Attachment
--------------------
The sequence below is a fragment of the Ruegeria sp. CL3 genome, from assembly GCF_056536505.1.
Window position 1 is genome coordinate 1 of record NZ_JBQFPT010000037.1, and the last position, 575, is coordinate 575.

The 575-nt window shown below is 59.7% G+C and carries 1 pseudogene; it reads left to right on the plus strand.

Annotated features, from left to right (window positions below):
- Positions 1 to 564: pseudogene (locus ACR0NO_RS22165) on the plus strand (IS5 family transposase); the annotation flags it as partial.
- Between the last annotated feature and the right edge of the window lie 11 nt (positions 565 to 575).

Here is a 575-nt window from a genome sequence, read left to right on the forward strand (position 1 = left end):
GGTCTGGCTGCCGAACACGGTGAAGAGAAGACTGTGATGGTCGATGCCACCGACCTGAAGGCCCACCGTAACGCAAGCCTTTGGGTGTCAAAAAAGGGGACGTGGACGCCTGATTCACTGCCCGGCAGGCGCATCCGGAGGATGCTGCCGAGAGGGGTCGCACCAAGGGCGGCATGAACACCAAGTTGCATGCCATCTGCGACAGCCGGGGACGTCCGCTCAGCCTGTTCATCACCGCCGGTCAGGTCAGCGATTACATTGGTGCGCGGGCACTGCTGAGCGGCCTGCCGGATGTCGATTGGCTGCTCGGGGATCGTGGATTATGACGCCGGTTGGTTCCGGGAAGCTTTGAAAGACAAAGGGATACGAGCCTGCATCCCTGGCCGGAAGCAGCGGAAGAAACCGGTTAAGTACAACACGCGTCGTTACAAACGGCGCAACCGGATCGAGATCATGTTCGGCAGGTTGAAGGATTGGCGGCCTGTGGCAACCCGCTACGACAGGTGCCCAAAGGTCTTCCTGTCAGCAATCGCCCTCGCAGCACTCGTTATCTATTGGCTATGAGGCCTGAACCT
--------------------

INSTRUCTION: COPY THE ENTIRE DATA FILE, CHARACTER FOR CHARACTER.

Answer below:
The sequence below is a fragment of the Ruegeria sp. CL3 genome, from assembly GCF_056536505.1.
Window position 1 is genome coordinate 1 of record NZ_JBQFPT010000037.1, and the last position, 575, is coordinate 575.

The 575-nt window shown below is 59.7% G+C and carries 1 pseudogene; it reads left to right on the plus strand.

Annotated features, from left to right (window positions below):
- Positions 1 to 564: pseudogene (locus ACR0NO_RS22165) on the plus strand (IS5 family transposase); the annotation flags it as partial.
- Between the last annotated feature and the right edge of the window lie 11 nt (positions 565 to 575).

Here is a 575-nt window from a genome sequence, read left to right on the forward strand (position 1 = left end):
GGTCTGGCTGCCGAACACGGTGAAGAGAAGACTGTGATGGTCGATGCCACCGACCTGAAGGCCCACCGTAACGCAAGCCTTTGGGTGTCAAAAAAGGGGACGTGGACGCCTGATTCACTGCCCGGCAGGCGCATCCGGAGGATGCTGCCGAGAGGGGTCGCACCAAGGGCGGCATGAACACCAAGTTGCATGCCATCTGCGACAGCCGGGGACGTCCGCTCAGCCTGTTCATCACCGCCGGTCAGGTCAGCGATTACATTGGTGCGCGGGCACTGCTGAGCGGCCTGCCGGATGTCGATTGGCTGCTCGGGGATCGTGGATTATGACGCCGGTTGGTTCCGGGAAGCTTTGAAAGACAAAGGGATACGAGCCTGCATCCCTGGCCGGAAGCAGCGGAAGAAACCGGTTAAGTACAACACGCGTCGTTACAAACGGCGCAACCGGATCGAGATCATGTTCGGCAGGTTGAAGGATTGGCGGCCTGTGGCAACCCGCTACGACAGGTGCCCAAAGGTCTTCCTGTCAGCAATCGCCCTCGCAGCACTCGTTATCTATTGGCTATGAGGCCTGAACCT